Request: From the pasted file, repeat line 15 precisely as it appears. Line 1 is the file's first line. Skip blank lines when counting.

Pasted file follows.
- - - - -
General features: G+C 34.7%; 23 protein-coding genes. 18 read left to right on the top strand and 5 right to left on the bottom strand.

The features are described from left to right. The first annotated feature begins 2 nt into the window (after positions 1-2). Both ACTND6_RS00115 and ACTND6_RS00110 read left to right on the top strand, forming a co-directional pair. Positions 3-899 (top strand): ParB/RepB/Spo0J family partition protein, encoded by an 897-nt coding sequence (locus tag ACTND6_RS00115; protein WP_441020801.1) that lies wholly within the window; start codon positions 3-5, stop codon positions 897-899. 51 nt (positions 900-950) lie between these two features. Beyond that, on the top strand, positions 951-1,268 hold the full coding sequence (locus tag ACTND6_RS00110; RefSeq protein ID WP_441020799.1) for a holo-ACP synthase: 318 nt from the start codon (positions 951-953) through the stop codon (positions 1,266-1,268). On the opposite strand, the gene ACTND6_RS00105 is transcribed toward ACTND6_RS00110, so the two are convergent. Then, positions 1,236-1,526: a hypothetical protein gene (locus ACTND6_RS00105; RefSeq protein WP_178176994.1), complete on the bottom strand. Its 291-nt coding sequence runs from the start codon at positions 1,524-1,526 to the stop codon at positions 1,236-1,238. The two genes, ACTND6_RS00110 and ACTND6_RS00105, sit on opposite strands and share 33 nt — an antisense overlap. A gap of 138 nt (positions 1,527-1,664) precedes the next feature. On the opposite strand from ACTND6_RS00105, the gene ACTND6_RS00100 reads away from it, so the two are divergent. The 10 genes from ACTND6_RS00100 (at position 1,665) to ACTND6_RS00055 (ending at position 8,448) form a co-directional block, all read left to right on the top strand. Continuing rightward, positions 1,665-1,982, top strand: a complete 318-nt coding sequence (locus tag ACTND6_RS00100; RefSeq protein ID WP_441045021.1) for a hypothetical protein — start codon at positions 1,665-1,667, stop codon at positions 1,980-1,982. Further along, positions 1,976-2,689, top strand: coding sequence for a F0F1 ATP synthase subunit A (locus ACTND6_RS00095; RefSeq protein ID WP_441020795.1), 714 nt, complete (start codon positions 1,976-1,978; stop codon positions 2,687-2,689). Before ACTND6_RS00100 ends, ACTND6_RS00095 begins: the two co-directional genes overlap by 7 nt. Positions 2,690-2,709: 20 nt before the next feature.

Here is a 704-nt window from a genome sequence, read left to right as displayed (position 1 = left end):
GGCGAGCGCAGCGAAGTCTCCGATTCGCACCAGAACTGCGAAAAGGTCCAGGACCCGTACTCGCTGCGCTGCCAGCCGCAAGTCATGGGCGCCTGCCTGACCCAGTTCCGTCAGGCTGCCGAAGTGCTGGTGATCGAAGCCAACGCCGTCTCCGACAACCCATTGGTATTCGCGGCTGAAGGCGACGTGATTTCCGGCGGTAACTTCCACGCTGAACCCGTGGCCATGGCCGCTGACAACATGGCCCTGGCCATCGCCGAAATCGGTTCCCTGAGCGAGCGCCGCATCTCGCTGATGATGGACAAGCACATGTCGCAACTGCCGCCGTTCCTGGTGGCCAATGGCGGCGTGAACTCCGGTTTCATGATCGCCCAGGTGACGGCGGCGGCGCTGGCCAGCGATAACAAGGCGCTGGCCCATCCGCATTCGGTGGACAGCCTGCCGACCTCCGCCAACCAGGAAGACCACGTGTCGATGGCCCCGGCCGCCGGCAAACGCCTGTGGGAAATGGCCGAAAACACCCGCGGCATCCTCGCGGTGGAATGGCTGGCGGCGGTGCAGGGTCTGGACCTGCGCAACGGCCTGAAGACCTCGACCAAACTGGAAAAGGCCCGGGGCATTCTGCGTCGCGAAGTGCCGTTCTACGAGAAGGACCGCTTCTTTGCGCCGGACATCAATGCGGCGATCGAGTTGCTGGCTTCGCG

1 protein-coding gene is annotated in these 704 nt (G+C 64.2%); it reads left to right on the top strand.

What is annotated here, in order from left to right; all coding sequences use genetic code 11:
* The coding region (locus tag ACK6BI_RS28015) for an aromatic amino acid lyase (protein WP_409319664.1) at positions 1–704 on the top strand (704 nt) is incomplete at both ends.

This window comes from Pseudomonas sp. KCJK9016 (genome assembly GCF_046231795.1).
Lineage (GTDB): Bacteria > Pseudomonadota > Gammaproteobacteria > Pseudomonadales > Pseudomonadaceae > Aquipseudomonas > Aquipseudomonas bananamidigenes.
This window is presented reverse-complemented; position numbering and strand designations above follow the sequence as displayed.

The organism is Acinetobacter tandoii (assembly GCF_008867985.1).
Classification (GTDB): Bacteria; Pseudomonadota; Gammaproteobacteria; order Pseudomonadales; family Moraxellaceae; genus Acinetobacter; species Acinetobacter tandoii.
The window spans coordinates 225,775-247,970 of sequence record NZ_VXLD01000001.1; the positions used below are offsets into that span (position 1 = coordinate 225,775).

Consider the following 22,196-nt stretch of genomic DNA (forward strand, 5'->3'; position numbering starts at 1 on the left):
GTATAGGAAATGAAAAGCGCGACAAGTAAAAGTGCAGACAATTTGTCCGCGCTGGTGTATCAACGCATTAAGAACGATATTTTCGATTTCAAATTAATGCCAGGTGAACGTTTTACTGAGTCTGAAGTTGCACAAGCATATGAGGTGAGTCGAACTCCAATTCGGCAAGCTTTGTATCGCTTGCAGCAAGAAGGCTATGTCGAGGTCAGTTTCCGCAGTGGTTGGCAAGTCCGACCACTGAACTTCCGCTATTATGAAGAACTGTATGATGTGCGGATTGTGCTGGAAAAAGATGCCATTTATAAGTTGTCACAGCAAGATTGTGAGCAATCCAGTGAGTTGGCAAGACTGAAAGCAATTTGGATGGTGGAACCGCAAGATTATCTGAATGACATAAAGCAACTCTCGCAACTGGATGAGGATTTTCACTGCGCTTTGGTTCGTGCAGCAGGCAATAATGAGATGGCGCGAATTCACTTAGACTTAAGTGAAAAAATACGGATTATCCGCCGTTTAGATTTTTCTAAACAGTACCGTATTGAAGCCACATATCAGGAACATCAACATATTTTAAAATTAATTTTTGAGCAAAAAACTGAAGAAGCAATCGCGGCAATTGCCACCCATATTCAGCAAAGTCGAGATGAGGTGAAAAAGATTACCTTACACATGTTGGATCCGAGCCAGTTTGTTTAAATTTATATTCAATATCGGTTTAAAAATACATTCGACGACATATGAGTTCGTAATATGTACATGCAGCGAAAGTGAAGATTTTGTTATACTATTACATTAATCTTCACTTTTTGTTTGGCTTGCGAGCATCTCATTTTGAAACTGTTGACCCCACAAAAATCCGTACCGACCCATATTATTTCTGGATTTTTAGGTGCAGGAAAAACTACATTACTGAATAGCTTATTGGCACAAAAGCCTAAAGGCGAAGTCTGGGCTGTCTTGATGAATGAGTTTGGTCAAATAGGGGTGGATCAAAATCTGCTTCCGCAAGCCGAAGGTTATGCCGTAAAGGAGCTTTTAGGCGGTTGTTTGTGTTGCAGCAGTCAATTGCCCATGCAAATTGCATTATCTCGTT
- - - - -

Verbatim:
GTATAGGAAATGAAAAGCGCGACAAGTAAAAGTGCAGACAATTTGTCCGCGCTGGTGTATCAACGCATTAAGAACGATATTTTCGATTTCAAATTAATGCCAGGTGAACGTTTTACTGAGTCTGAAGTTGCACAAGCATATGAGGTGAGTCGAACTCCAATTCGGCAAGCTTTGTATCGCTTGCAGCAAGAAGGCTATGTCGAGGTCAGTTTCCGCAGTGGTTGGCAAGTCCGACCACTGAACTTCCGCTATTATGAAGAACTGTATGATGTGCGGATTGTGCTGGAAAAAGATGCCATTTATAAGTTGTCACAGCAAGATTGTGAGCAATCCAGTGAGTTGGCAAGACTGAAAGCAATTTGGATGGTGGAACCGCAAGATTATCTGAATGACATAAAGCAACTCTCGCAACTGGATGAGGATTTTCACTGCGCTTTGGTTCGTGCAGCAGGCAATAATGAGATGGCGCGAATTCACTTAGACTTAAGTGAAAAAATACGGATTATCCGCCGTTTAGATTTTTCTAAACAGTACCGTATTGAAGCCACATATCAGGAACATCAACATATTTTAAAATTAATTTTTGAGCAAAAAACTGAAGAAGCAATCGCGGCAATTGCCACCCATATTCAGCAAAGTCGAGATGAGGTGAAAAAGATTACCTTACACATGTTGGATCCGAGCCAGTTTGTTTAAATTTATATTCAATATCGGTTTAAAAATACATTCGACGACATATGAGTTCGTAATATGTACATGCAGCGAAAGTGAAGATTTTGTTATACTATTACATTAATCTTCACTTTTTGTTTGGCTTGCGAGCATCTCATTTTGAAACTGTTGACCCCACAAAAATCCGTACCGACCCATATTATTTCTGGATTTTTAGGTGCAGGAAAAACTACATTACTGAATAGCTTATTGGCACAAAAGCCTAAAGGCGAAGTCTGGGCTGTCTTGATGAATGAGTTTGGTCAAATAGGGGTGGATCAAAATCTGCTTCCGCAAGCCGAAGGTTATGCCGTAAAGGAGCTTTTAGGCGGTTGTTTGTGTTGCAGCAGTCAATTGCCCATGCAAATTGCATTATCTCGTT